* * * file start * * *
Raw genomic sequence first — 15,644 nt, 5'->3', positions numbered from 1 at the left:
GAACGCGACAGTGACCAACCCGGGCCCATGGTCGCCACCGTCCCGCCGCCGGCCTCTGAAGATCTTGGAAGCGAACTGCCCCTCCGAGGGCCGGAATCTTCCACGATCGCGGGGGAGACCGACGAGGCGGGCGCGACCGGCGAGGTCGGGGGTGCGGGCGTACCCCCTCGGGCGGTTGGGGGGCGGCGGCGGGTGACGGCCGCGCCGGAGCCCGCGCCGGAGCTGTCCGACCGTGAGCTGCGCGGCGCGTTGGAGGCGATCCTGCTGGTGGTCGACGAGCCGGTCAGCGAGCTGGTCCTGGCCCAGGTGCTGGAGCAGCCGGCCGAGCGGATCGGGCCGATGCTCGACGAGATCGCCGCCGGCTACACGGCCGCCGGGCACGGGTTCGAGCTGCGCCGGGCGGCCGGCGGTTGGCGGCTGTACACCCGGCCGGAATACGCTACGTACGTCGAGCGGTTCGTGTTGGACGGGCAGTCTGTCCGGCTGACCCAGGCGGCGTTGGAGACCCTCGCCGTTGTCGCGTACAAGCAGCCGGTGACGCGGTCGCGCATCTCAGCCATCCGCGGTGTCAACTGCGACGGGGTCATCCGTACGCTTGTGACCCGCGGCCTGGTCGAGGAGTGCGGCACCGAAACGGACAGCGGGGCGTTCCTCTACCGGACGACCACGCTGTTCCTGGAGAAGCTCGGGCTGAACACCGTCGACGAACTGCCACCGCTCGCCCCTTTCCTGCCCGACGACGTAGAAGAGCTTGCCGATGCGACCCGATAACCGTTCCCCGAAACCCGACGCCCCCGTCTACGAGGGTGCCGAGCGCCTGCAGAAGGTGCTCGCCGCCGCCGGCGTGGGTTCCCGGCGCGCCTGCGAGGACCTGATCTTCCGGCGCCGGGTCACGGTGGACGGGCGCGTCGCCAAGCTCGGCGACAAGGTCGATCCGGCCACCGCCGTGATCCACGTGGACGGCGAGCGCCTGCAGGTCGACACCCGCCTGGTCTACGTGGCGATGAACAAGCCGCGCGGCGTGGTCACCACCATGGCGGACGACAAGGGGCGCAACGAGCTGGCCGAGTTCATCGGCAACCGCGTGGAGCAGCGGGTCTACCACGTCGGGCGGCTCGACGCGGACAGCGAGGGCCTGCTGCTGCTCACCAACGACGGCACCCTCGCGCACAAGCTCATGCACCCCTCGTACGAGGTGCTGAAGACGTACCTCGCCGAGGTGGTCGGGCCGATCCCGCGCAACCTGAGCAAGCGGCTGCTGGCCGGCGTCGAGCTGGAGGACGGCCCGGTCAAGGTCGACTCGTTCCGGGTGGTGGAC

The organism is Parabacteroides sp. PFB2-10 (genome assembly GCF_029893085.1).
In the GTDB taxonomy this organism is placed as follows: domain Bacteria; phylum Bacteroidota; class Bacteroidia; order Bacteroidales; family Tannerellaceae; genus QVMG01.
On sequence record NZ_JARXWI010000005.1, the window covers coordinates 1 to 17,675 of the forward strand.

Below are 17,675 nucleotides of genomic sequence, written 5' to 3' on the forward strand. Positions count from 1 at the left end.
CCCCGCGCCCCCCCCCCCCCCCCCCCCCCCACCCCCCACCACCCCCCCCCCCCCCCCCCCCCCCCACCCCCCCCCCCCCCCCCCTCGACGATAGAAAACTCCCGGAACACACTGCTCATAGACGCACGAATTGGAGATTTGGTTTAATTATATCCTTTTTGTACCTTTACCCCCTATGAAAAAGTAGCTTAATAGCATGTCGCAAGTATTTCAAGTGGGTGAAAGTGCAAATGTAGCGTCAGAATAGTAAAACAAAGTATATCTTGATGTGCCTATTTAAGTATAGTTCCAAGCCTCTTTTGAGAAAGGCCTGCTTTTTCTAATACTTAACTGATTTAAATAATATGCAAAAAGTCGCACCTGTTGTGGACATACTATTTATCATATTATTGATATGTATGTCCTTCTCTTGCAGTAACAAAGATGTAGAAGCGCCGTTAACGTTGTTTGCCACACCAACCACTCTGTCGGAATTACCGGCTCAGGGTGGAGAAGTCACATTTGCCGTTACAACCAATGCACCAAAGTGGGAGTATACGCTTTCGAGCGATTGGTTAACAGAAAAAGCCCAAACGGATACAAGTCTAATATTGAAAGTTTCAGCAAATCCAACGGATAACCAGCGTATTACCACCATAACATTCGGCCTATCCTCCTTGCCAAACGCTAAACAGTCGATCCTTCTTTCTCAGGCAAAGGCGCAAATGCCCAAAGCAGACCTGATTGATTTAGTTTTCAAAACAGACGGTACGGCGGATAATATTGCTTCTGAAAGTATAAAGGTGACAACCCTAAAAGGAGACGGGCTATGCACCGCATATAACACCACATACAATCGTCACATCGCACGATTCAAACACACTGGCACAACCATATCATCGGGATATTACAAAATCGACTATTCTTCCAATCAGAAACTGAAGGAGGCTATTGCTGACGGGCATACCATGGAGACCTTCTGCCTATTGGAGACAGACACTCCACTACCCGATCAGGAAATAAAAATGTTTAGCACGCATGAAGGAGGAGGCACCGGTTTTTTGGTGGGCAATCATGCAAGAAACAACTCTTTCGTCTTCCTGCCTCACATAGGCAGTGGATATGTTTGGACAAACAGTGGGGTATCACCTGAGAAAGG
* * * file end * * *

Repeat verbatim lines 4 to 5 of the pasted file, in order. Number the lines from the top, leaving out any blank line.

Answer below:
In the GTDB taxonomy this organism is placed as follows: domain Bacteria; phylum Bacteroidota; class Bacteroidia; order Bacteroidales; family Tannerellaceae; genus QVMG01.
On sequence record NZ_JARXWI010000005.1, the window covers coordinates 1 to 17,675 of the forward strand.